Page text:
LONDON Jan 21 The European Parliament may
demand a rethink of new rules designed to make derivatives
markets safer in the wake of the financial crisis, potentially
leading to months of uncertainty for banks that are big users of
Members of the Parliament are discussing a resolution which,
if approved next month, would trigger a formal review of the
rules, two sources from the European Parliament said.
"The draft resolution is being put together now. There are
legitimate concerns," one of the parliamentary sources said.
The issue is with exemptions from the rules for
"non-financial" companies, such as airlines, which use
derivatives to hedge fuel costs.
If the Parliament approves a resolution rejecting some of
the rules, the European Commission and the European Securities
and Markets Authority (ESMA) will have to come up with
alternatives, which could leave banks and markets guessing what
they should prepare for.
The rules are a response to an international push to make
derivatives markets more secure after the crisis by introducing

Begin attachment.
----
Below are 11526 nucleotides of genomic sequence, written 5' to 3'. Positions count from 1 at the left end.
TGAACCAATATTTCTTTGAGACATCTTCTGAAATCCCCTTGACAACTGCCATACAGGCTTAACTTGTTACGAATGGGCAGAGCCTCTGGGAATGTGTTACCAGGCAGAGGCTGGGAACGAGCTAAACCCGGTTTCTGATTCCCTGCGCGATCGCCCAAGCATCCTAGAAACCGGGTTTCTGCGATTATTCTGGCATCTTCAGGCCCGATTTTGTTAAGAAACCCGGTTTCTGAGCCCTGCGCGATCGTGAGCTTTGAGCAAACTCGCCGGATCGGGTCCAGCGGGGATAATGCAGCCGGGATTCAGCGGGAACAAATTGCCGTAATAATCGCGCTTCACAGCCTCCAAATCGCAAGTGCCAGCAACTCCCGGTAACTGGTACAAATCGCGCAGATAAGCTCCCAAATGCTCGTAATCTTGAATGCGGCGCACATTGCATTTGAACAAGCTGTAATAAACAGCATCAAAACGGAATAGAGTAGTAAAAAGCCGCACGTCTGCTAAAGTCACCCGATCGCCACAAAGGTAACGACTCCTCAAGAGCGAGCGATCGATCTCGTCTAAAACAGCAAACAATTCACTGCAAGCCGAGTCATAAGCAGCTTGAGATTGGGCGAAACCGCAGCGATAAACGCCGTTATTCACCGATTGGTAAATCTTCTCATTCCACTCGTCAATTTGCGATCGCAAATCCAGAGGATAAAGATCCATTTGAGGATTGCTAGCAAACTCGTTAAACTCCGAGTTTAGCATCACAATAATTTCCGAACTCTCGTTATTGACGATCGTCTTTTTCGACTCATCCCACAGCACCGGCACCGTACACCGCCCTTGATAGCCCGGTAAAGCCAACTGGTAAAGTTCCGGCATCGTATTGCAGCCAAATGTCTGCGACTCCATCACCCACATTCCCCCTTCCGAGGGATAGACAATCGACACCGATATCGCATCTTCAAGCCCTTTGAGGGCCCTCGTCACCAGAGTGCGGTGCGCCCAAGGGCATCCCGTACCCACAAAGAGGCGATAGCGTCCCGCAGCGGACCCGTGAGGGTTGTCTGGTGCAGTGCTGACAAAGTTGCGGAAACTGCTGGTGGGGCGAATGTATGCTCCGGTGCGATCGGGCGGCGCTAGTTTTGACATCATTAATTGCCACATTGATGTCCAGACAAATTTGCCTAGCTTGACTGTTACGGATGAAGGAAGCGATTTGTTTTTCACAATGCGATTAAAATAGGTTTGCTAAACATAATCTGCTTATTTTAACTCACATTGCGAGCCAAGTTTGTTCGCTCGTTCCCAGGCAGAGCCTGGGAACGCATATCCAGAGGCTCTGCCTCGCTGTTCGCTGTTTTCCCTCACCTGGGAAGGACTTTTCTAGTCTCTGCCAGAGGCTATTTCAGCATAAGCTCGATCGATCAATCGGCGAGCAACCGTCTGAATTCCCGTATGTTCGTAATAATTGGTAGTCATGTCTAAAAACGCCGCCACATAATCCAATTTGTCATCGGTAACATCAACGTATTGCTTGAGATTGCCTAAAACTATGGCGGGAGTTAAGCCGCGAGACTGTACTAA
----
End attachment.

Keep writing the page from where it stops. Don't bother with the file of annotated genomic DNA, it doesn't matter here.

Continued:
central clearing for certain products.
Clearing ensures a derivatives trade is completed and
provides back up if any parties run into financial difficulties.
It also introduces greater transparency for these opaque
markets, which was lacking when U.S. bank Lehman Brothers went
bust in 2008.
But the Parliament considers that exemptions for users of
derivatives from the "real economy," such as airlines, are not
Airlines, for example, which use derivatives to insure
against spikes in jet fuel prices, have been given exemptions
from clearing the derivatives if their value is below a
threshold set by regulators.
Members of the European Parliament say the threshold has
effectively been set at too low a level.
They also object to non-financial firms having to clear all
classes of derivatives even if they only hit the clearing
threshold in one asset, such as commodities.
If the Parliament goes ahead with its challenge to the
rules, this would be the first time it has used certain powers
under European Union law, a sign that it is becoming more
The United States also needs to finalise some of its
derivatives rules and regulators globally are holding meetings
to iron out overlaps between rules from different jurisdictions.